Puerto Rican Jailed for Trafficking Protected Corals

Ricordea polyps on reef substrate seized from Aristides Sanchez in Puerto Rico. (Photo courtesy U.S. Department of Justice)


SAN JUAN, Puerto Rico, February 25, 2021 (ENS) – A Puerto Rican man has been sentenced to a year and a day in federal prison for felonies involving the trafficking and false labeling of protected reef creatures in an effort to avoid Puerto Rican laws developed to protect sea life on coral reefs.

According to charges filed by the U.S. Justice Department, from 2013 until 2016, Aristides Sanchez owned a saltwater aquarium, Wonders of the Reef, in his hometown of Arecibo, a municipality on the northern coast of Puerto Rico on the shores of the Atlantic Ocean.

Sanchez devoted a large portion of his business to selling popular native Puerto Rican marine species to other saltwater aquariums. Using commercial courier services, Sanchez was sending living marine specimens to customers around the world.

Ricordea polyps on reef substrate seized from Aristides Sanchez in Puerto Rico. (Photo courtesy U.S. Department of Justice)

His most popular items were coral-like organisms from the Ricordea genus. Known as “rics,” “polyps” or “mushrooms” in the industry, these “flower mushroom” Ricordea corals are colorful and often spend their adult lives attached securely to their places on the reef.

To collect the Ricordea, Sanchez would hammer at the reef to unfasten the organisms and would take chunks of the reef with him while doing so.

While they are colorful in natural light, Ricordea glow alluringly when exposed to the UV lights often used in high-end saltwater aquariums, making them popular among saltwater aquarium enthusiasts because they are relatively easy to keep and have some amazing colorations.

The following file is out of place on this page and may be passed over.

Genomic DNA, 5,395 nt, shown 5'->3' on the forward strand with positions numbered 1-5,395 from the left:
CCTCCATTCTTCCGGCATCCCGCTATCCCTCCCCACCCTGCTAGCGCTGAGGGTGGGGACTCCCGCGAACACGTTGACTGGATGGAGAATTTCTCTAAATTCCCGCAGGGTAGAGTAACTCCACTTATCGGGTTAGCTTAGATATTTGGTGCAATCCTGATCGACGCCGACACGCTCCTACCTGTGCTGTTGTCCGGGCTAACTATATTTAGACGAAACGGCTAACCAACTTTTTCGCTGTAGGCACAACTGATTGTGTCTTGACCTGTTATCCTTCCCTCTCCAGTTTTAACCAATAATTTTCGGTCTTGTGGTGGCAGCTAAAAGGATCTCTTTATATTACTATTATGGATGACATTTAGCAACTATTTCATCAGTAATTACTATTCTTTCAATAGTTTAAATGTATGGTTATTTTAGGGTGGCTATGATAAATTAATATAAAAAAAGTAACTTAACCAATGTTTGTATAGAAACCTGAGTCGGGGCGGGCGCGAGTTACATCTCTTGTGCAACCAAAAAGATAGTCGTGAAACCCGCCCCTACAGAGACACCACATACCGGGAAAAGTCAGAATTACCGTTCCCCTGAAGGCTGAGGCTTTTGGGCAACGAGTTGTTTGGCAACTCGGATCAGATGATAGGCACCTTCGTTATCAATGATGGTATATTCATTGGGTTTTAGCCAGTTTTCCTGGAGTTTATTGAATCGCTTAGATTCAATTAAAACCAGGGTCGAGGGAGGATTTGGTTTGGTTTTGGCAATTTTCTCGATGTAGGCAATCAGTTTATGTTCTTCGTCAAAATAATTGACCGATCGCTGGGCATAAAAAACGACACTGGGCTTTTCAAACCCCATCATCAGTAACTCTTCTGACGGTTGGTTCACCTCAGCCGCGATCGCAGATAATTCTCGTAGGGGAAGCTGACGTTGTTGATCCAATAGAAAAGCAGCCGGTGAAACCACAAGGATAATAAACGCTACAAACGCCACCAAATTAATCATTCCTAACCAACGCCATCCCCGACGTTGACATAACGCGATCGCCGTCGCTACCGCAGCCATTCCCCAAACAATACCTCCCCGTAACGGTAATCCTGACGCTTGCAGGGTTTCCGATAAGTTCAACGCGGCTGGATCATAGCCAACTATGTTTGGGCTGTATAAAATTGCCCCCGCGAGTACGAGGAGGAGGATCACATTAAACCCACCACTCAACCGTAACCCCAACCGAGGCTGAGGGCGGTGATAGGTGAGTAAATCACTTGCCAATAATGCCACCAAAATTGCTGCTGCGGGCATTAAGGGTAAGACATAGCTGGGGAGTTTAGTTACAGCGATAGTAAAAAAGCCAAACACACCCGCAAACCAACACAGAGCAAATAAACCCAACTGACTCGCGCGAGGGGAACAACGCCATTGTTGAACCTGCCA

In Puerto Rico, it is illegal to harvest Ricordea if the organisms are going to be sold commercially or off the island. No available permit allows this activity.

Yet, Sanchez harvested Ricordea and other reef organisms that he would sell to customers off-island.

Also, Sanchez purchased Ricordea from sources that he knew collected the specimens illegally, Justice Department prosecutors said.

Sanchez would often label his shipments as inanimate objects such as pet and aquarium supplies, or LED lights, and would sometimes use a fake name on the shipments to avoid government inspection and cover up the nature of his shipments.

From January 2013 through March 2016, Sanchez was involved in the shipment of over 130 packages filled with Ricordea that were harvested under illegal pretenses in Puerto Rico.

Shipping each package for around $25 to $50 for every item, Sanchez was able to make at least $800,000 in three years.

The Justice Department says that in addition to the prison time, Sanchez was sentenced to a supervised release term of two years and 120 hours of community service. The court has banned Sanchez from collecting or procuring marine life, shipping marine life off-island and scuba diving and snorkeling in Puerto Rico.

— By Georgia Seidman

Copyright Environment News Service (ENS) 2021. All rights reserved.


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